Finally, I've been completely sucked in by the first season of the BBC series Orphan Black.  It's a Canadian science fiction television series that aired on BBC America starring Tatiana Maslany - who played Ghost in Ginger Snaps 2: Unleashed (2004) - who discovers she's one of several clones, all of whom seem to be marked for death.  Maslany plays all of the clones herself, and she does a fine job of convincingly pulling off all of the different characters.  She's often playing scenes with two or three versions of herself at a time, and she does so well enough that you won't feel as though you're watching The Patty Duke Show.  Pour yourself an Ovaltine if you got that reference. . .


  1. After finishing this, I will go add Evil Dead Remake to my Netflix queue.
    I saw Attack the Block a while ago after it was over hyped on Ain't it Cool News. That's when I learn the site does that to every movie in order to gain favor. Wiser now, I can assess that ATB did have some enjoyable moments and powerful ending, yet it fell into the old A-Team/Predator formula of rigging stuff to fight the invader. Using the gang members worked ferociously well.
    I'm copying you by starting my Pre-Ween festivities. We will have to share itineraries.

    And great title ("Barking at the vacuum cleaner") I hope that's a recurring theme here at the Farm.

  2. Carl, I shamefacedly admit - even after reading your recent post - that I've yet to get anything together for Pre'Ween or Halloween this year. I'm thrilled to hear the notion of Pre'Ween has found its way to Florida, though.

    Please remind me: I need to get a mailing address from you at some point. I've got a seven hour plus music/movie dialog/radio ad compilation that runs somewhere north of seven hours that I concocted for Halloween usage. I'd like to send you a copy.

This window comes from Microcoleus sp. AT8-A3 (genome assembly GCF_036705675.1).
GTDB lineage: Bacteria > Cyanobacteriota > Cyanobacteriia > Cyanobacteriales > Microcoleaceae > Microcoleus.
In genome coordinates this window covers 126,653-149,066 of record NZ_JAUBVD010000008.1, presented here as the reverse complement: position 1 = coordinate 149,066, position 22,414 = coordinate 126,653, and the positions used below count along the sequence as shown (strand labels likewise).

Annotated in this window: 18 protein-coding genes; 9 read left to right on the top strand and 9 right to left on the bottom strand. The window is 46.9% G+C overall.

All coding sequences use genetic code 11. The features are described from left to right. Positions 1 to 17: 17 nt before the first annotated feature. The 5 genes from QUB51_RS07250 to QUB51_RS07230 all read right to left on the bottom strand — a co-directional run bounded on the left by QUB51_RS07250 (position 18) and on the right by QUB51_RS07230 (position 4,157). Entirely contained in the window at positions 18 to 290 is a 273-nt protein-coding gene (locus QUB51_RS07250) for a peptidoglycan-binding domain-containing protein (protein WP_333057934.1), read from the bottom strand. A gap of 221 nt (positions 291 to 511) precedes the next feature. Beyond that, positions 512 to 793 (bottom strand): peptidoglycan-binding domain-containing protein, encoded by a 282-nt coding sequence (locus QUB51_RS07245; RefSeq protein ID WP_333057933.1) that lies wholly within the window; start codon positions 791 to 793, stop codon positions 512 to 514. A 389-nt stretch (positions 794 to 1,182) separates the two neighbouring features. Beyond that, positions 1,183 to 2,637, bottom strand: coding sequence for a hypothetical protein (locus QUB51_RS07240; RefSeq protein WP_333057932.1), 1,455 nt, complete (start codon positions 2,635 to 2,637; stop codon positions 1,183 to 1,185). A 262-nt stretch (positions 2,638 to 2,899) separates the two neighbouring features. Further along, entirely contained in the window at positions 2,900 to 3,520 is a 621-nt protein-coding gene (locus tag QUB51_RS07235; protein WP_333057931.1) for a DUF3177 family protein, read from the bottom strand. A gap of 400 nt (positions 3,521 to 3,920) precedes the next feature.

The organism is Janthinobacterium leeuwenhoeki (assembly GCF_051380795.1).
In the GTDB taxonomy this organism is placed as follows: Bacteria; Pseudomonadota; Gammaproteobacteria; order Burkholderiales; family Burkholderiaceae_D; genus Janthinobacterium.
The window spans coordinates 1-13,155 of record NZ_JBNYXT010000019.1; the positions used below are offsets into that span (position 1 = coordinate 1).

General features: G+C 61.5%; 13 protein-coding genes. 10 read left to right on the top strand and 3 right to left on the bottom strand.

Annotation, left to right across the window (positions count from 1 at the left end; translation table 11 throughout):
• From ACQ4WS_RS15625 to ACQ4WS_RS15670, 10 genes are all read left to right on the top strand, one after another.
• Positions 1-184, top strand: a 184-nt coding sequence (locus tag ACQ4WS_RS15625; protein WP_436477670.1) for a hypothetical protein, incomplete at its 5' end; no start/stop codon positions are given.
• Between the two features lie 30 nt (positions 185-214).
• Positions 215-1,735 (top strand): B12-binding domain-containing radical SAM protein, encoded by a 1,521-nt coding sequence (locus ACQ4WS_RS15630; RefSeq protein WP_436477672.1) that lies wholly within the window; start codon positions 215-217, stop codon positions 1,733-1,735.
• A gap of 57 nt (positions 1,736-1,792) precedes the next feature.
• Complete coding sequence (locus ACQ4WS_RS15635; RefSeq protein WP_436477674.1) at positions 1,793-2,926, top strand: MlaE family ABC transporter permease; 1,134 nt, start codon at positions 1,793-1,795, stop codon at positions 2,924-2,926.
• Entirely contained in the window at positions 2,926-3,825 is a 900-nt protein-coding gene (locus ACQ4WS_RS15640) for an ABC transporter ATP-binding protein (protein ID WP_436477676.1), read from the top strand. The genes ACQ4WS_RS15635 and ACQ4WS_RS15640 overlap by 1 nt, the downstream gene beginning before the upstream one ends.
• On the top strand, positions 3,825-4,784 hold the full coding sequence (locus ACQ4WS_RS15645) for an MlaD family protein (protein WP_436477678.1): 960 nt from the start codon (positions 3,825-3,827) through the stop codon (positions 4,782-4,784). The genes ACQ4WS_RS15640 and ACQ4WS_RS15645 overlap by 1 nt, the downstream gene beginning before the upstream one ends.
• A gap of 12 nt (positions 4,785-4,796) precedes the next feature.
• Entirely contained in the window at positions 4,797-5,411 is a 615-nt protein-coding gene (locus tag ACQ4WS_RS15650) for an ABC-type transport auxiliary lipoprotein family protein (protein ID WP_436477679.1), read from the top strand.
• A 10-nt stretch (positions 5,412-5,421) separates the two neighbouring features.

That was Barking At The Vacuum Cleaner #3, and it most likely will be a recurring theme. It's what happens when I have enough half-formed thoughts and haven't written a proper post. lol

  3. If you want family-friendly horror I'd say go with Ghostbusters (yes, it's horror, don't look at me like that), The Gate, The Hole (as bad as it was), Gremlins, Don't Be Afraid of the Dark (both versions), Arachnophobia, The Bad Seed, The Birds, Critters, The Lady in White, Something Wicked This Way Comes, The Others, Poltergeist, Tremors, The Watcher in the Woods, The Monster Squad, and even Fright Night. The worst you'll have to deal with is a bit of salty language and since they're older kids it's likely that they've heard it all already.

  4. Those are some great suggestions, Bob. I'll pass them along. My buddy David just recommended Trollhunter, which is genius. I don't know why that one didn't occur to me. He also mentioned Pumpkinhead, another good choice.

  5. I wouldn't really think of "Attack The Block" as a horror film, ,but will agree that it is a really enjoyable one that everyone should see. Bob has a good list of movies. I would also recommend The Others as another age appropriate horror film

  6. The Others is a good call, too. Thanks for the input.

  7. I wholeheartedly agree that Oz is AoD, still I enjoyed it and it had the old school feel of early Raimi, and James Franco is adorable, which helps.

  8. Yeah, James Franco is adorable - but James Franco thinks he's adorable, too. He leans a little too much on that "Ain't I adorable" shit-eating grin. lol I thought he would be the weakest link in Rise Of The Planet Of The Apes, though, and he was actually quite good. I'm just jealous . . . ;)

  9. thank you for the help on the hba, i [sadly never enjoyed evil dead (org)] and it was only into the second film that i learned to appreciate the madness of the first. as for the remake/do... it will be seen, but you did give it a nice write up and my wife and mother had seen "oz" they had mixed feelings on it, but once again if it has "aod" overtones... i am in!

  10. Hehe Franco is so adorable that knowing he's adorable makes him even more so. Found him perfect for the Ash-esque role in Oz.